Hi everyone, quick reminder, if you’re free next Monday 9/21 at 11am PT, join me on this webinar to discuss wealth hoarding and tax avoidance. We’ll be focused on these questions: “What are the current rules governing philanthropy, especially foundations and donor-advised funds? How do these operate in practice? Are wealthy people using these vehicles to game the system?”
It is 2019, a brand new start! Take a deep breath. What you smell is the aroma of change, of possibility, of hope! Or maybe leftover food or rotting compost that should have been thrown out before the weekend, but I’d like to think it’s the former. As many of us make our personal resolutions to improve ourselves, so should our organizations. Unfortunately, many resolutions fail because they are either too lofty or too nebulous or involve exercise.
Hi everyone, Game of Thrones is done for the year, so I am slightly down, so this post may be a little cranky. I was surfing the Nonprofit Happy Hour Facebook group (which you should totally join, because it’s full of brilliant and hilarious people), and saw that a colleague had asked for advice on how to respond to an online job application that asks for her salary history: “I’m worried I will be shortchanged on my pay because my ‘salary’ has been low, but I have actually provided MUCH more value to my org than that.”
Employers who do this generally claim that they need to know what you’ve earned in the past because it helps them figure out how much you should be earning with them, or so that they can screen out candidates who are earning way more than the position pays and presumably won’t want to take a pay cut. But neither of these reasons holds water. First, companies should be able to determine a candidate’s value for themselves; they don’t need to look to their competitors to tell them a candidate’s worth (and if they really do need to, their hiring process is pretty messed up). And second, if they’re concerned that you’ll be unhappy with the salary they’re offering, they can solve that by posting their range up-front or ask you about your salary expectationsrather than salary history. So it’s BS, and it’s BS that’s designed to give them the upper hand in salary negotiations.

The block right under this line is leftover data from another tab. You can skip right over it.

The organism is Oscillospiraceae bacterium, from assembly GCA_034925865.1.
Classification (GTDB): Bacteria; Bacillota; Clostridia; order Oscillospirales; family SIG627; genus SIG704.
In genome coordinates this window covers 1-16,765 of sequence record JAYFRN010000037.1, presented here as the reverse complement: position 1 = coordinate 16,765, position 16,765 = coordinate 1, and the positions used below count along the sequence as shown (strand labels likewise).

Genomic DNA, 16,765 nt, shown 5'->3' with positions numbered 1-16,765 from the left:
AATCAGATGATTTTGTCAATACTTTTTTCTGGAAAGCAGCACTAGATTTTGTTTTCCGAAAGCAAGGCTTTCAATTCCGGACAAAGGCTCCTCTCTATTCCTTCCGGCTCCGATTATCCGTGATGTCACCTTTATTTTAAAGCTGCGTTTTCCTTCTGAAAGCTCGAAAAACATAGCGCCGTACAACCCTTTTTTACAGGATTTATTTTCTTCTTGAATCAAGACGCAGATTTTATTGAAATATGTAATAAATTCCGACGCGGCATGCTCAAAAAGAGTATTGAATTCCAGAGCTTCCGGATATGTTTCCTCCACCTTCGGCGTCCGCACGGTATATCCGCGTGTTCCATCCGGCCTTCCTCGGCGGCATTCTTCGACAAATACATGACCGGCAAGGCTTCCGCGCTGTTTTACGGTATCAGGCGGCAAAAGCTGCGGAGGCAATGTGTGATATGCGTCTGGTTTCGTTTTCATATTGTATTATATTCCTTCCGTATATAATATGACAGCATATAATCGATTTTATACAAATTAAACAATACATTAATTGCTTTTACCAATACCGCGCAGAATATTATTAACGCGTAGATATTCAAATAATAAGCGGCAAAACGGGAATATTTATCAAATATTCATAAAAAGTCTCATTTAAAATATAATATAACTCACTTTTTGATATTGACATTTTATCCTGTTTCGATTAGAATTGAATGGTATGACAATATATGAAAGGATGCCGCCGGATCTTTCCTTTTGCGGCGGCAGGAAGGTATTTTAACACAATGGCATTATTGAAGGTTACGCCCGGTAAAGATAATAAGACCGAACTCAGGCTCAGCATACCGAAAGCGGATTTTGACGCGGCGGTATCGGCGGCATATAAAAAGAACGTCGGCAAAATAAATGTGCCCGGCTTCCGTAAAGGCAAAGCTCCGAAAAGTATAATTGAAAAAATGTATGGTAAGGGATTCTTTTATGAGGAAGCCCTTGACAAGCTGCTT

Hi everyone. Today, while driving past a take-and-bake pizza place, I noticed something: The dude who normally stood at the corner wearing a toga and spinning a giant arrow sign pointing the way to the shop had been replaced by what looked like a cardboard cutout. It was holding the giant arrow, but the sign was hooked to a spinning machine. And I thought, “This is an example of what’s wrong with our world! Artistic sign spinning has been outsourced to machines! Where is the artistry, the finesse?!” I was so annoyed, I only bought one pizza to bake at home.
Why am I bringing this up? Because unlike many other fields, the nonprofit sector will always rely on human beings. When other professionals are replaced by robots in the future, we will still be around. Can you imagine a robot trying to do case management or counseling or advocacy?
Despite our reliance on people, we have a bunch of no good, very bad habits in hiring and in paying nonprofit professionals. I talked earlier about our need to raise salaries. And also the need to reexamine our archaic, inequitable hiring practices such as the overreliance on formal education. And now, we need to dismantle another terrible habit that many, many of us have, one that we don’t think much about, but one that is driving lots of people nuts, perpetuates gender and other inequities, and increases the power imbalance between employers and employees: Not listing salary ranges on job posting, and putting “DOE,” which stands for “Depending On Experience” instead. Here are reasons why it is so awful, and why we should all agree to put an end to “salary cloaking” immediately.Continue reading “When you don’t disclose salary range on a job posting, a unicorn loses its wings”